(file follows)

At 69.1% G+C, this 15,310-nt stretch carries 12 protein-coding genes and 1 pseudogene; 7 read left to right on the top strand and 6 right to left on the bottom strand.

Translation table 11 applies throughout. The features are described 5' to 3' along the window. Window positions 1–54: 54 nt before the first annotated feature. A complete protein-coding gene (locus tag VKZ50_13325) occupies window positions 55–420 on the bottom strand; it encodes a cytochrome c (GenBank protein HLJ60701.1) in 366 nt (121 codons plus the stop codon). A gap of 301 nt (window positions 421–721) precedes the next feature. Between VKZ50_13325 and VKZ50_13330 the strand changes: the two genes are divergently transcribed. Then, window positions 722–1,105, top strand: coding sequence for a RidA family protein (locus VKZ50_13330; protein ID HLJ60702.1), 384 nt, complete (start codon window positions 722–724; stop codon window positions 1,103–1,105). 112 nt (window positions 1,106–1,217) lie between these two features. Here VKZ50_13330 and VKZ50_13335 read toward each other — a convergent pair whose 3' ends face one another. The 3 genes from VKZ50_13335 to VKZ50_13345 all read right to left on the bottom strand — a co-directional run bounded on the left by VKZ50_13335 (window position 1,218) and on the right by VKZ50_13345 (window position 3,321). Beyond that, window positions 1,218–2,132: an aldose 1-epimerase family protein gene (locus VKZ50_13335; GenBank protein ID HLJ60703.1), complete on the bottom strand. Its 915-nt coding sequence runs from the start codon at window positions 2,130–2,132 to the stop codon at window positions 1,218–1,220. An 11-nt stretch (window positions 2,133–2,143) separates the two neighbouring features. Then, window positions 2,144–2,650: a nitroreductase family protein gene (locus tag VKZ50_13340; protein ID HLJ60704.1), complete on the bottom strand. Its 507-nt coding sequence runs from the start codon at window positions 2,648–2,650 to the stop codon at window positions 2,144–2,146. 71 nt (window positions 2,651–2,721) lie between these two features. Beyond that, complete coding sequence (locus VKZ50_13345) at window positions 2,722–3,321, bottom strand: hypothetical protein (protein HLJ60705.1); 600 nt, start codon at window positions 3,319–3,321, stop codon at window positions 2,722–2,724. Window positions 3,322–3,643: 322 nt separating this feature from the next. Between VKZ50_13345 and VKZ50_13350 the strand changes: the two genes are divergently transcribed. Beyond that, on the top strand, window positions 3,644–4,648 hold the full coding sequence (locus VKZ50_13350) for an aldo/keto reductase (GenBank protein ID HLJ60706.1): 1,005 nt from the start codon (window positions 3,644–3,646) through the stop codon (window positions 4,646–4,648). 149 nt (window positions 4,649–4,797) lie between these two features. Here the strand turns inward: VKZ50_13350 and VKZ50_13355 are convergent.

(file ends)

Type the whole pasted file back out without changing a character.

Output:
At 69.1% G+C, this 15,310-nt stretch carries 12 protein-coding genes and 1 pseudogene; 7 read left to right on the top strand and 6 right to left on the bottom strand.

Translation table 11 applies throughout. The features are described 5' to 3' along the window. Window positions 1–54: 54 nt before the first annotated feature. A complete protein-coding gene (locus tag VKZ50_13325) occupies window positions 55–420 on the bottom strand; it encodes a cytochrome c (GenBank protein HLJ60701.1) in 366 nt (121 codons plus the stop codon). A gap of 301 nt (window positions 421–721) precedes the next feature. Between VKZ50_13325 and VKZ50_13330 the strand changes: the two genes are divergently transcribed. Then, window positions 722–1,105, top strand: coding sequence for a RidA family protein (locus VKZ50_13330; protein ID HLJ60702.1), 384 nt, complete (start codon window positions 722–724; stop codon window positions 1,103–1,105). 112 nt (window positions 1,106–1,217) lie between these two features. Here VKZ50_13330 and VKZ50_13335 read toward each other — a convergent pair whose 3' ends face one another. The 3 genes from VKZ50_13335 to VKZ50_13345 all read right to left on the bottom strand — a co-directional run bounded on the left by VKZ50_13335 (window position 1,218) and on the right by VKZ50_13345 (window position 3,321). Beyond that, window positions 1,218–2,132: an aldose 1-epimerase family protein gene (locus VKZ50_13335; GenBank protein ID HLJ60703.1), complete on the bottom strand. Its 915-nt coding sequence runs from the start codon at window positions 2,130–2,132 to the stop codon at window positions 1,218–1,220. An 11-nt stretch (window positions 2,133–2,143) separates the two neighbouring features. Then, window positions 2,144–2,650: a nitroreductase family protein gene (locus tag VKZ50_13340; protein ID HLJ60704.1), complete on the bottom strand. Its 507-nt coding sequence runs from the start codon at window positions 2,648–2,650 to the stop codon at window positions 2,144–2,146. 71 nt (window positions 2,651–2,721) lie between these two features. Beyond that, complete coding sequence (locus VKZ50_13345) at window positions 2,722–3,321, bottom strand: hypothetical protein (protein HLJ60705.1); 600 nt, start codon at window positions 3,319–3,321, stop codon at window positions 2,722–2,724. Window positions 3,322–3,643: 322 nt separating this feature from the next. Between VKZ50_13345 and VKZ50_13350 the strand changes: the two genes are divergently transcribed. Beyond that, on the top strand, window positions 3,644–4,648 hold the full coding sequence (locus VKZ50_13350) for an aldo/keto reductase (GenBank protein ID HLJ60706.1): 1,005 nt from the start codon (window positions 3,644–3,646) through the stop codon (window positions 4,646–4,648). 149 nt (window positions 4,649–4,797) lie between these two features. Here the strand turns inward: VKZ50_13350 and VKZ50_13355 are convergent.